Christian Disaster Psychologist Jamie Aten to Release New Book ‘A Walking Disaster: What Surviving Katrina and Cancer Taught Me About Faith and Resilience’

Disaster psychologist Jamie Aten, right, listens to a survivor of Hurricane Harvey in Houston, Texas, in September 2017. Photo courtesy of Jamie Aten

At the turn of a new year, people often anticipate weddings, births, reunions, a promotion or other joys. Few greeted 2019 this week by counting on a flooded home or a dreaded cancer diagnosis.

Even Jamie Aten, a disaster psychologist who founded the Humanitarian Disaster Institute at Wheaton College, wasn’t prepared for the news he received in 2013, when his doctor told him he had Stage IV colon cancer. Only 35, he had a wife and three young daughters. His academic career had just begun.

But as his oncologist told him, “You’re in for your own personal kind of disaster.”

Image courtesy of Templeton Press

Indeed, Aten would come to see his encounter with cancer through his field of study, which concerns resilience on the community level (he studied Hurricane Katrina) as well as the individual level.

Now 41, Aten has written about his journey in “A Walking Disaster: What Surviving Katrina and Cancer Taught Me About Faith and Resilience,” which will be published Jan. 14.

In it, he offers hard lessons learned from his illness, along with advice on how to lament what’s happened. He writes about how to accept help from others and cultivate a spiritual path that offers meaning and hope. As a Christian who teaches at an evangelical school in the Chicago suburbs, he tells his story through that particular faith tradition.

Aten gives a full accounting of his shortcomings, his initial denial of the gravity of the diagnosis and his wishful thinking that once the treatments and surgeries were over, everything would go back to normal.

He also writes candidly of his colostomy, the surgical procedure that followed the removal of a large chunk of his diseased colon.

The following interview was edited for length and clarity.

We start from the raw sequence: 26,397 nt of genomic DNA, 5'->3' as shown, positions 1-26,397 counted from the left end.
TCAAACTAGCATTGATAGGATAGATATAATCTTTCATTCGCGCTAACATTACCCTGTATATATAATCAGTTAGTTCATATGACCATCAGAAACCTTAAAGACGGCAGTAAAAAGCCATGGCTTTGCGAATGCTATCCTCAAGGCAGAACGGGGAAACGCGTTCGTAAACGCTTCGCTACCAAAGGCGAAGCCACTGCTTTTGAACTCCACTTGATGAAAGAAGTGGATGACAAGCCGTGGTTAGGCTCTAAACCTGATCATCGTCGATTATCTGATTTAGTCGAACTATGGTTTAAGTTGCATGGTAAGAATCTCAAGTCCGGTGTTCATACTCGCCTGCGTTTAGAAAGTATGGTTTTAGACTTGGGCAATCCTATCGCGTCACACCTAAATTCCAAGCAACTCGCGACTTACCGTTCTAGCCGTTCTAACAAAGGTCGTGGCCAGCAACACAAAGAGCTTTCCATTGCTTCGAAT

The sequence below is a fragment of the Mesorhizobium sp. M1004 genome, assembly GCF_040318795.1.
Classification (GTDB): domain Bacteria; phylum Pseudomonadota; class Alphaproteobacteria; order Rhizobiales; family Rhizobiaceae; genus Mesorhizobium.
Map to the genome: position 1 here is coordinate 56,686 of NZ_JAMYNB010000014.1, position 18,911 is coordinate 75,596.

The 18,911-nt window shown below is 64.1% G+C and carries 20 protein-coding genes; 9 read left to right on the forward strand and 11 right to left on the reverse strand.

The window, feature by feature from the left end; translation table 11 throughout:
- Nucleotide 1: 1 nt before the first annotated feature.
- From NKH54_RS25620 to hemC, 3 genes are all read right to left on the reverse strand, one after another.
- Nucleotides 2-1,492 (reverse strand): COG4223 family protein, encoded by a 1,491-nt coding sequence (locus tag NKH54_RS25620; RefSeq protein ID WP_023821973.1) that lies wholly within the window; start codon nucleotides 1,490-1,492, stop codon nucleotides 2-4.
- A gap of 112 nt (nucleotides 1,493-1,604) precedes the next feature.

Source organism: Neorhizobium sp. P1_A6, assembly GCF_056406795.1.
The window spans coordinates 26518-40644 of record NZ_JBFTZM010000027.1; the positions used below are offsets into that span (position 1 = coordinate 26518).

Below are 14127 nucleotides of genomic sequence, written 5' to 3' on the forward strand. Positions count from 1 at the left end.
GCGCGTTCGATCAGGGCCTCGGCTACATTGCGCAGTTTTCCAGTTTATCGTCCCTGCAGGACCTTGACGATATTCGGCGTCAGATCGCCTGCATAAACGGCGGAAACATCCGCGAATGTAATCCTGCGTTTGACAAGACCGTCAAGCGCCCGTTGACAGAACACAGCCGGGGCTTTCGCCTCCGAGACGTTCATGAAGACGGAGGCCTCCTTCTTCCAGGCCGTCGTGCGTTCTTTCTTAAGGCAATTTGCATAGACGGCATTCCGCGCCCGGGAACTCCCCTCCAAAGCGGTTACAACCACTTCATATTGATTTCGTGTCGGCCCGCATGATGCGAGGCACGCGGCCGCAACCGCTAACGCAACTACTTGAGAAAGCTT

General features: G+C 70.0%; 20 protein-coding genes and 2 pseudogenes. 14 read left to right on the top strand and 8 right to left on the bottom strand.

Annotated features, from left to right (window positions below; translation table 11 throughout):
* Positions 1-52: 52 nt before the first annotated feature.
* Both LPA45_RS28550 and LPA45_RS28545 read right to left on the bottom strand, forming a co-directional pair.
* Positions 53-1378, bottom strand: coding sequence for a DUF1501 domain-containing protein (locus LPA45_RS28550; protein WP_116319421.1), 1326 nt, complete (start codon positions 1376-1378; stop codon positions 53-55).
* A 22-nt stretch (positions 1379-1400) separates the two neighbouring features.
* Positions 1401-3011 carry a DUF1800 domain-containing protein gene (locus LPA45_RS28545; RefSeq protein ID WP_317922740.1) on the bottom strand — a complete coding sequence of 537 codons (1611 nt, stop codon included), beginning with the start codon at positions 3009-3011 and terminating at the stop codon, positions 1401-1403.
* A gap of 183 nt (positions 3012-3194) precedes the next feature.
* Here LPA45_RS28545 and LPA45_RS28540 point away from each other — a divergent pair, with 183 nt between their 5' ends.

How is your health today?

I’m really feeling grateful. At the end of December, I had another clean scan. I now have no evidence of disease for a little over 4½ years.

Do you advise people to prepare themselves for disasters such as your illness?

It’s human nature to avoid thinking of worst-case scenarios. But the reality is that at some point in our lives, all of us will be directly or indirectly impacted by some sort of trauma. I would encourage people to think about disasters in their lives, whether it’s a mass disaster or a personal disaster like cancer.

One of the things I tried to really be conscious about was to let readers know that I didn’t always navigate this well. I do hope others will be able to take some of the lessons I learned along the way and apply it in their lives so they can live more resiliently and faithfully through the traumas and challenges they face.

You say spirituality is an important part of facing disaster. Does that mean people who aren’t believers will have a more difficult time?

An important bedrock for weathering hardship in our lives comes from being able to find meaning. That’s going to vary from person to person. One of the things the research has shown is that individuals who are able to embrace spirituality in times of hardship can add an additional layer of meaning for navigating those challenges.

Our faith can offer a way to understand the suffering we’re going through. One of the things I highlighted is the role that spiritual support can play — the way our congregation and the faith community at my college came around and supported me and my family during difficult times.

Click here to read more.
Source: Religion News Service